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Money News

Market doubts as South Africa's Nedbank hopes worst is over

JOHANNESBURG (Reuters) - South Africa’s Nedbank said on Wednesday it hoped the worst impacts of the COVID-19 pandemic were over after half-year profits fell almost 70%, but its shares fell as traders tended towards a more pessimistic view.

Customers look on outside Nedbank, after the bank closed due to load shedding, at the Mall of the South in Johannesburg, South Africa, March 17, 2019. REUTERS/Siphiwe Sibeko/Files

The lender, which last week flagged a hit to its interim profits from bad debt charges, said on Wednesday its full-year profits would be at least 20% lower.

But its results statement said it hoped the “worst impacts of COVID-19 and the (Great Lockdown Crisis) are behind us” and Nedbank CEO Mike Brown said data showed some activities returning towards pre-lockdown levels.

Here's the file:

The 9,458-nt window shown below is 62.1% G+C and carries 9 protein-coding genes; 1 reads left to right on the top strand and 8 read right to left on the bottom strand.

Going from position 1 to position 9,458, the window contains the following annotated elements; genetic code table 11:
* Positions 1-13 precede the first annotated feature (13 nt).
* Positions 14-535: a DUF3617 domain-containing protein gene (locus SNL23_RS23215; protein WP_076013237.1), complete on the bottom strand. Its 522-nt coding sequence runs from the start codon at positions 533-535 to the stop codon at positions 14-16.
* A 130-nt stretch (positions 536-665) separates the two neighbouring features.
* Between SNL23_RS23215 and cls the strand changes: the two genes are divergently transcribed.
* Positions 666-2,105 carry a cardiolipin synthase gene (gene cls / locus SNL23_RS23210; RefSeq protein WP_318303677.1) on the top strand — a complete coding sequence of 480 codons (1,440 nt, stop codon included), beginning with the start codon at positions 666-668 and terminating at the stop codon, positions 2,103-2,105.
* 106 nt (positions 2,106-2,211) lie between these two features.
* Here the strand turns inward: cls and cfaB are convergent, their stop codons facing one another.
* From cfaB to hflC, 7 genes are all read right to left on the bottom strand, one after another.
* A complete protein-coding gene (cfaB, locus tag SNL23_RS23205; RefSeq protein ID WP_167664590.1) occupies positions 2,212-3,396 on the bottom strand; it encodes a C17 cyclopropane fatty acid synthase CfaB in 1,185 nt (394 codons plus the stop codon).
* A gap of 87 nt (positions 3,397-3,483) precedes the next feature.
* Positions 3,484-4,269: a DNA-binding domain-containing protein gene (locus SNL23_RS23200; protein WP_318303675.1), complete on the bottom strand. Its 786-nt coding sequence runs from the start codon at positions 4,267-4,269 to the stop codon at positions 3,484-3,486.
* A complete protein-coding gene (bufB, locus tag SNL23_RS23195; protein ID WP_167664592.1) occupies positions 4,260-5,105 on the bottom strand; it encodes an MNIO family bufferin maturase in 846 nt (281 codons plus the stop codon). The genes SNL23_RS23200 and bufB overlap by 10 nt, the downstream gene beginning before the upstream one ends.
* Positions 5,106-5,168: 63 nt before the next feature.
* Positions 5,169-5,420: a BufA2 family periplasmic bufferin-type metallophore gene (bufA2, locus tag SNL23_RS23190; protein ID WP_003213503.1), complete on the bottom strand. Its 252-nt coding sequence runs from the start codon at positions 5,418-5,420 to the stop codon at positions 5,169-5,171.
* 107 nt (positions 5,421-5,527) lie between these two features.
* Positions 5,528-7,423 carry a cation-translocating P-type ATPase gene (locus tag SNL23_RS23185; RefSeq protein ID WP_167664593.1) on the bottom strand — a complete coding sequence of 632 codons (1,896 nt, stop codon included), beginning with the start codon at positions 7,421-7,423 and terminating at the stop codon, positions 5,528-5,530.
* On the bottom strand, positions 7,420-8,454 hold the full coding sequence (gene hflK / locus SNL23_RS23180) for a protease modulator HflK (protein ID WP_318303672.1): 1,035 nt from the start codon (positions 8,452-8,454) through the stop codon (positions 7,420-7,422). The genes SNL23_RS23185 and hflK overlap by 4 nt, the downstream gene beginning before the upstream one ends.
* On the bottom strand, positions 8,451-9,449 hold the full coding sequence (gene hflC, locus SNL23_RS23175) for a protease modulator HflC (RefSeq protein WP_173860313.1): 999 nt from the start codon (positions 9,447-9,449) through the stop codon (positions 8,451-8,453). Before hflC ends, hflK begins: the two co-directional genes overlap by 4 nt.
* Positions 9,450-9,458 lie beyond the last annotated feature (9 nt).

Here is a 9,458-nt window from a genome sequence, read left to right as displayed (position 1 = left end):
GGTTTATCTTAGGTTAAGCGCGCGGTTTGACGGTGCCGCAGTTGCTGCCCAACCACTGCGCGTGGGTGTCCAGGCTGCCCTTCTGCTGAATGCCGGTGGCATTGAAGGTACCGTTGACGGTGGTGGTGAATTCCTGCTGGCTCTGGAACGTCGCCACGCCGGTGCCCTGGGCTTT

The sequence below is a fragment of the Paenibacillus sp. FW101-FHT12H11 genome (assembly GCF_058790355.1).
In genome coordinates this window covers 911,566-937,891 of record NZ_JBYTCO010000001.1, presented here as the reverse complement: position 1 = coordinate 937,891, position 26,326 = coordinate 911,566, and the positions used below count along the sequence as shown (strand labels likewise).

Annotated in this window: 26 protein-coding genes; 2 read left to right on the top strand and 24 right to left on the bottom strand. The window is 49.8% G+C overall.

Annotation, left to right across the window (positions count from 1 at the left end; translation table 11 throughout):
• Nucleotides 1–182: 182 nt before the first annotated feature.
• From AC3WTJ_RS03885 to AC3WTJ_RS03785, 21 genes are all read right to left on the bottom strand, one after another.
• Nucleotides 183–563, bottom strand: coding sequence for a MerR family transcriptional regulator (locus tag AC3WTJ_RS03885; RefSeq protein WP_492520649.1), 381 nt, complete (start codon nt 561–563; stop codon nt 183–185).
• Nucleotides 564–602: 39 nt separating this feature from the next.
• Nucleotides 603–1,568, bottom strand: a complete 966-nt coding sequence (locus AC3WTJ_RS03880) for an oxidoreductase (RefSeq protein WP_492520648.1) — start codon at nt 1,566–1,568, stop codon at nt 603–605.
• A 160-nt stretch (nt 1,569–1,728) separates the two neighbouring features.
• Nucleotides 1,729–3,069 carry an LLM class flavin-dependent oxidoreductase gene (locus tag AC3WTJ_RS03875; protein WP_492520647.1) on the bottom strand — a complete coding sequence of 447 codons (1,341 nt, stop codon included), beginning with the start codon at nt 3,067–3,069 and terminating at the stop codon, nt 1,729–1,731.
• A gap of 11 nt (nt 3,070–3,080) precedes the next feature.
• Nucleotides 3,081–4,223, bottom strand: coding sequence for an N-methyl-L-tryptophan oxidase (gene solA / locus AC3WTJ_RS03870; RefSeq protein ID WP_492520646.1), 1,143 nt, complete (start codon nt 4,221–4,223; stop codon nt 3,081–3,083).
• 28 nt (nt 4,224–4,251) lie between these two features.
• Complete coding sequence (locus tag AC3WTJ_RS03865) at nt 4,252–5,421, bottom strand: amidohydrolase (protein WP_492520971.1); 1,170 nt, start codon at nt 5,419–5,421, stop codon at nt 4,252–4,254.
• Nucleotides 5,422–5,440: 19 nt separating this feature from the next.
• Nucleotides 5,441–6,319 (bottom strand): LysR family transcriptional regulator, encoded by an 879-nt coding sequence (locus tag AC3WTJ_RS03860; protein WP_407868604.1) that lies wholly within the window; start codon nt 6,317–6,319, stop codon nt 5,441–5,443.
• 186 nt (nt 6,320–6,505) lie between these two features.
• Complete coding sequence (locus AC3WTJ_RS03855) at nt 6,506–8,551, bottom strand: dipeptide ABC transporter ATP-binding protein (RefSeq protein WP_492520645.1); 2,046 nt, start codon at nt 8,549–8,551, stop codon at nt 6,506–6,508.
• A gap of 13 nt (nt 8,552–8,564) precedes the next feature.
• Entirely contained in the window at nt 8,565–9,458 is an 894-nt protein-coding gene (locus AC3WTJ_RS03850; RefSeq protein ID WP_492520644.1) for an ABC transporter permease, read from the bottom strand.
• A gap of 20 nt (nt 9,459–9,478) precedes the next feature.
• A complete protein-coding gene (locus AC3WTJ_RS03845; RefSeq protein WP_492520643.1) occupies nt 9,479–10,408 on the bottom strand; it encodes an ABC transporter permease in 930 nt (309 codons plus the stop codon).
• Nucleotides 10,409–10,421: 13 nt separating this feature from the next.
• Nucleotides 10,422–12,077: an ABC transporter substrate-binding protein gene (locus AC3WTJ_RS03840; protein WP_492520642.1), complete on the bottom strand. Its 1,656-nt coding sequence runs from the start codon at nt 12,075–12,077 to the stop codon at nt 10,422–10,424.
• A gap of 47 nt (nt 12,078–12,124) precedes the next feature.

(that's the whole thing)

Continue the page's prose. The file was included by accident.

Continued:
“We expect H2 credit losses to be lower than H1,” he said, adding a provision taken for potential future loan losses should not recur, although any forecasts were subject to uncertainty.

Nedbank’s credit impairment charge increased 202% to almost 7.7 billion rand ($458 million) during the six months to June 30.

This lowered its headline earnings per share - the main profit measure in South Africa - to 438 cents, versus 1,435 cents a year earlier.

Last week, it warned of a HEPS fall to between 402 and 472 cents.

Around 3 billion rand of the charge was a provision for future possible losses, less than made by some peers, such as Absa, which took a heftier hit upfront.

While investors cheered Absa’s approach, Nedbank’s shares fell by more than 3% before recovering to stand 1.4% lower at 0810 GMT. The Johannesburg Stock Exchange’s banking index was 0.12% higher.

“Banks are finding market support for taking an extra conservative approach,” Stuart Theobald, chairman at research house Intellidex, said.

Brown said Nedbank would only consider dividends when guidance changed from the central bank, which has asked lenders to halt payouts to preserve capital during the COVID-19 crisis.

($1 = 16.7955 rand)

Reporting by Emma Rumney; Editing by Promit Mukherjee, Amy Caren Daniel and Barbara Lewis

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